Injuries happen, and even when they come as an indirect result of an already overused established international being forced to play in an under-23 tournament, you grin and bear it in the understanding that all clubs suffer them. As long as you don’t get them all in one position (as we did in the centre of defence in Autumn 2010 for example), a serious Premier League squad should be able to cope with an absentee or two.
As great and important as Sandro is, it looked on paper like we’d be able to cope without him. After Gareth Bale he’s probably the most valuable player in the squad, but with Scott Parker having recently come back from five months out we appeared to have a more than adequate replacement to take over and lead the charge from January to May. He’s not the stallion who will mount the world, but he is tenacious and undeniable.
But upon his return Parker has looked much more like the tired workhorse always chasing play at Euro 2012 than the writers’ footballer of the year. He’s not been the colossal disaster Wilson Palacios was in his final months at the club, but his failure to keep hold of the ball is reminiscent of the Honduran and is spanner in a machine that Andre Villas-Boas is trying to keep well-oiled.
The lack of fluency in midfield is so problematic that it’s lead people to question whether this is an even bigger issue for Tottenham than the striking situation.
(It isn’t. It’s getting harder and harder to make a case for Adebayor returning to last season’s form and Jermain Defoe’s seems unlikely to break the habit of a lifetime and score regularly for a full season. Clint Dempsey continues to be our worst performer and all the young forwards on our books, none of them particularly promising anyway, have gone out on loan.)
What is Andre Villas-Boas to do? Parker is 32 and is hopefully just making a slow return to full fitness rather than showing signs of an irreversible decline. Either way, Tottenham need someone in play the holding midfield role effectively now and Parker is emphatically not that man.
There is a player in the squad who once would have been a credible alternative, but is also currently playing the worst football of his life. Tom Huddlestone’s abominable form is perfectly symbolised by a hairstyle that reminds us how long it’s been since he was making a positive impact on top-flight matches. He bravely decided not to cut his hair until he’d scored a goal, with all money raised in the interim being donated to Cancer Research. He got injured immediately and he’s only come marginally closer to breaking that duck with his return to action.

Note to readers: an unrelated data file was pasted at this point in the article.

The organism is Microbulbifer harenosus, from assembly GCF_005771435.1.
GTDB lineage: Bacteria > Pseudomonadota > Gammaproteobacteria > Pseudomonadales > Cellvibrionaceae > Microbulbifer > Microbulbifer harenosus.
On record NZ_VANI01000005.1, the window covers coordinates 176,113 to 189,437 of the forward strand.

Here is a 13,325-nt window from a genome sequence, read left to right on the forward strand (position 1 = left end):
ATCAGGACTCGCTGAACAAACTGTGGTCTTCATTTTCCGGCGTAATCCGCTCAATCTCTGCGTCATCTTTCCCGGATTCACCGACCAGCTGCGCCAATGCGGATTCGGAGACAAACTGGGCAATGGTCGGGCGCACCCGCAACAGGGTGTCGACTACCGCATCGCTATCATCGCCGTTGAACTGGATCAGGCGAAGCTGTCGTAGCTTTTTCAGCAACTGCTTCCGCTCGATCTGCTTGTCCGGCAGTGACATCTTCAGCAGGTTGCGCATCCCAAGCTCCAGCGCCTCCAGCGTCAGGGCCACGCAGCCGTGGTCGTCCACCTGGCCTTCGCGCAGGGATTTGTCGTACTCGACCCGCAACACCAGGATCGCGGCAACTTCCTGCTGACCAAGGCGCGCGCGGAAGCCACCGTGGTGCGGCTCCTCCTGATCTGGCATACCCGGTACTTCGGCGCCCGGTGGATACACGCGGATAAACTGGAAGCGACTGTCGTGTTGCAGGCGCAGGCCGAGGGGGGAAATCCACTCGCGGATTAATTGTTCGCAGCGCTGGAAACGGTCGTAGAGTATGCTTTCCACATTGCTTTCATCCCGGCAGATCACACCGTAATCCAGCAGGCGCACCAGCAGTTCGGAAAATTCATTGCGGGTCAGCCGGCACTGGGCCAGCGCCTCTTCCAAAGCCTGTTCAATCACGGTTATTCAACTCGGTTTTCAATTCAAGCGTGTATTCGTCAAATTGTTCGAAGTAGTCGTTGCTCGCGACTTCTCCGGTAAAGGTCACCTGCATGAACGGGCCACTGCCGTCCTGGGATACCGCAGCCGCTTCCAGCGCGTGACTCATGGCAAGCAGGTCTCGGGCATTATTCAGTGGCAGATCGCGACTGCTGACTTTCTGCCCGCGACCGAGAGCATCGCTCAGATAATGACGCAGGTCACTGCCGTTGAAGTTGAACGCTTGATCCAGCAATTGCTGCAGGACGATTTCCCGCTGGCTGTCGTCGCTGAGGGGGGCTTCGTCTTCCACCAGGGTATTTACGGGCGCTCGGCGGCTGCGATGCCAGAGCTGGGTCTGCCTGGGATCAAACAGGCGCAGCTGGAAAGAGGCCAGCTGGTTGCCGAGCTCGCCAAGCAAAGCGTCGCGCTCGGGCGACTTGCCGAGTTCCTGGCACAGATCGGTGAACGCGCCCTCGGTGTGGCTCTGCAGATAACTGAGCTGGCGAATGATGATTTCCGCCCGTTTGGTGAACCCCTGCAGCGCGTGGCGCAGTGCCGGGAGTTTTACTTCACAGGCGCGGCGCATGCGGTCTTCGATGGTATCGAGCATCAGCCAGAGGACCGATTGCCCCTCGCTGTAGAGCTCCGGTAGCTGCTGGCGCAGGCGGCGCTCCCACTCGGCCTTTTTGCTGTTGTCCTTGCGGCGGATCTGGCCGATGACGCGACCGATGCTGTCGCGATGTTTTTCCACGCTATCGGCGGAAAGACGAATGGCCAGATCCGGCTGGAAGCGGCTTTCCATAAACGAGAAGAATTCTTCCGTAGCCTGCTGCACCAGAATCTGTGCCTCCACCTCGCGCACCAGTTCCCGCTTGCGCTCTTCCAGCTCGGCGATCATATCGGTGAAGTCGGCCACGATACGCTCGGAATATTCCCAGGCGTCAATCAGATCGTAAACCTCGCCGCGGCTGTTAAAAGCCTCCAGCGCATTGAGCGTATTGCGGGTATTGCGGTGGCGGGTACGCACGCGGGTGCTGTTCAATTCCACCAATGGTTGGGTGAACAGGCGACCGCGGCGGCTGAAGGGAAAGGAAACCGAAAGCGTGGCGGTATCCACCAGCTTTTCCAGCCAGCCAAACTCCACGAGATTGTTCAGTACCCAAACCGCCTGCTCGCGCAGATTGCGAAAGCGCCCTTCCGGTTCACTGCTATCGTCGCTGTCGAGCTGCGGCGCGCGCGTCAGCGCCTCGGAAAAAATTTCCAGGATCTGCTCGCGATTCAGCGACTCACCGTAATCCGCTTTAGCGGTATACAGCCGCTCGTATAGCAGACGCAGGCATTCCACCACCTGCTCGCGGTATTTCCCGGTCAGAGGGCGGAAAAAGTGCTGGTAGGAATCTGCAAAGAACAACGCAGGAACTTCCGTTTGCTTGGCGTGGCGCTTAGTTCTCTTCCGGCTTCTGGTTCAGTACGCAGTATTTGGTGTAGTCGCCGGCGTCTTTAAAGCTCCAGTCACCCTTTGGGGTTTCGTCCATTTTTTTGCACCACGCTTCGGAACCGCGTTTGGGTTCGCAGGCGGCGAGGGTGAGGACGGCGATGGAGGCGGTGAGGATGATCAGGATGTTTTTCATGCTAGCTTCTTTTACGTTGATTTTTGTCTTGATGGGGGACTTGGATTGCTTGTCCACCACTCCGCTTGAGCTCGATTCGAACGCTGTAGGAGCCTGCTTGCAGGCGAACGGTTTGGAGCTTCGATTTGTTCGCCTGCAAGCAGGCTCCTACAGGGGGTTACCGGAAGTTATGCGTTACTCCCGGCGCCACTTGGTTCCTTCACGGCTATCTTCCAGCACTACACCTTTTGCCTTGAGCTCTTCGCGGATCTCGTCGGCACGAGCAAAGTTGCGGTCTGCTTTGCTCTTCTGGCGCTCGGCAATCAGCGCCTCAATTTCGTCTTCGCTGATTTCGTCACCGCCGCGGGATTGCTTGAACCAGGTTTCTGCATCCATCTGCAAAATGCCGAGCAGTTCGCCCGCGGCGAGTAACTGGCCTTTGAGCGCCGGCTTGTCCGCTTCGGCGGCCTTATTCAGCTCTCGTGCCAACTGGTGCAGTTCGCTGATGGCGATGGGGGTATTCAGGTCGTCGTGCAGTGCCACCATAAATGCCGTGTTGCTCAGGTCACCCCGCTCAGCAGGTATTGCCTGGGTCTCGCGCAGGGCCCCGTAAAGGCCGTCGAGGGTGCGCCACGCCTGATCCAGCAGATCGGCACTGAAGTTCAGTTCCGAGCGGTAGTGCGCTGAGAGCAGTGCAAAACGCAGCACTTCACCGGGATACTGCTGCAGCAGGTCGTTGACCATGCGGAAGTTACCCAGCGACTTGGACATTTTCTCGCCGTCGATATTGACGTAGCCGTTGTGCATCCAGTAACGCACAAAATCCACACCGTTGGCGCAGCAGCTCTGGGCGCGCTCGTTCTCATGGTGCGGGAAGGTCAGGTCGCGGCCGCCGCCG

In 16 months, a period in which he’s earned in excess of a million pounds, he has raised a paltry £10,924 for charity, a kitty that matches his pitiful showings on the pitch. His less athletic than ever and no amount of long range passes makes up for the lack of completing the short ones.
Villas-Boas reportedly turned down an offer from Fulham, but this season is surely his last at Spurs. The red card he received in the opening game of the seasons was rescinded, but the image of Huddlestone hurtling uncontrollably along the turf like a derailed train remains. The scrapyard beckons.
Against lesser opposition we might be able to get away with having Jake Livermore as the deepest midfielder (as we occasionally did with Jermaine Jenas), even though it’s not his natural game. This won’t work regularly though, as keeping possession is not something Livermore excels at and no amount of enthusiasm and energy can hide the fact that he is not good enough for a team in the top third of the table.
Villas-Boas needs to reshuffle the pack.
While Gylfi Sigurdsson is undoubtedly a talented footballer, in hindsight signing him doesn’t seem like the best use of limited funds, given we bought Mousaa Dembele a month later and Lewis Holtby in January. Despite that, Sigurdsson could be the man to bring life to a team on the verge of going stale. He has a role to play this spring.
Either Holtby or Dembele will have to be shackled to a more disciplined defensive role, while Sigurdsson and the other play further forward. With Bale regularly drifting toward the centre too, it’s a formidable midfield even if not everyone is in their favoured position.
If the goals dry up there’s not a great deal that can be done to stop it, but the dysfunctional midfield can be fixed.